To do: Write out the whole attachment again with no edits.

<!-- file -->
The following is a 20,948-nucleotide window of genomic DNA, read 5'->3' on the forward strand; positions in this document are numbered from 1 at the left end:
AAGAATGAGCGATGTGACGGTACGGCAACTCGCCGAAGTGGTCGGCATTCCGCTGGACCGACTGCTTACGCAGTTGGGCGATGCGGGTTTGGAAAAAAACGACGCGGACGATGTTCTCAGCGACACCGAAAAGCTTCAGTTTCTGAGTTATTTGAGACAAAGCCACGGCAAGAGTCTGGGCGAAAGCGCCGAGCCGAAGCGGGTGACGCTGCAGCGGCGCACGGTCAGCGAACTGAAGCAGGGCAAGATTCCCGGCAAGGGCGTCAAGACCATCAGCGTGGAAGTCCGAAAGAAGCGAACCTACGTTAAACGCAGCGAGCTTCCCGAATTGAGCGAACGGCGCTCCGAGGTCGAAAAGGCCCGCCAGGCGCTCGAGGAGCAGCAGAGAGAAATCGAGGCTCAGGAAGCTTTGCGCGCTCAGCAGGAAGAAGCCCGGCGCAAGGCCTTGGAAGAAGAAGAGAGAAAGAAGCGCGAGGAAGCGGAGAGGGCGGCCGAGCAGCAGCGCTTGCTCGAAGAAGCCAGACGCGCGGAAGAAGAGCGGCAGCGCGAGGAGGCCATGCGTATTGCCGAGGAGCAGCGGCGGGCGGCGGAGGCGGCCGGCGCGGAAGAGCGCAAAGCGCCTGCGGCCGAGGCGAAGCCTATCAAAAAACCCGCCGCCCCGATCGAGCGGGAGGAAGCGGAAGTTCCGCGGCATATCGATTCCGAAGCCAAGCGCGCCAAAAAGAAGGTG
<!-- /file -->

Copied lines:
The following is a 20,948-nucleotide window of genomic DNA, read 5'->3' on the forward strand; positions in this document are numbered from 1 at the left end:
AAGAATGAGCGATGTGACGGTACGGCAACTCGCCGAAGTGGTCGGCATTCCGCTGGACCGACTGCTTACGCAGTTGGGCGATGCGGGTTTGGAAAAAAACGACGCGGACGATGTTCTCAGCGACACCGAAAAGCTTCAGTTTCTGAGTTATTTGAGACAAAGCCACGGCAAGAGTCTGGGCGAAAGCGCCGAGCCGAAGCGGGTGACGCTGCAGCGGCGCACGGTCAGCGAACTGAAGCAGGGCAAGATTCCCGGCAAGGGCGTCAAGACCATCAGCGTGGAAGTCCGAAAGAAGCGAACCTACGTTAAACGCAGCGAGCTTCCCGAATTGAGCGAACGGCGCTCCGAGGTCGAAAAGGCCCGCCAGGCGCTCGAGGAGCAGCAGAGAGAAATCGAGGCTCAGGAAGCTTTGCGCGCTCAGCAGGAAGAAGCCCGGCGCAAGGCCTTGGAAGAAGAAGAGAGAAAGAAGCGCGAGGAAGCGGAGAGGGCGGCCGAGCAGCAGCGCTTGCTCGAAGAAGCCAGACGCGCGGAAGAAGAGCGGCAGCGCGAGGAGGCCATGCGTATTGCCGAGGAGCAGCGGCGGGCGGCGGAGGCGGCCGGCGCGGAAGAGCGCAAAGCGCCTGCGGCCGAGGCGAAGCCTATCAAAAAACCCGCCGCCCCGATCGAGCGGGAGGAAGCGGAAGTTCCGCGGCATATCGATTCCGAAGCCAAGCGCGCCAAAAAGAAGGTG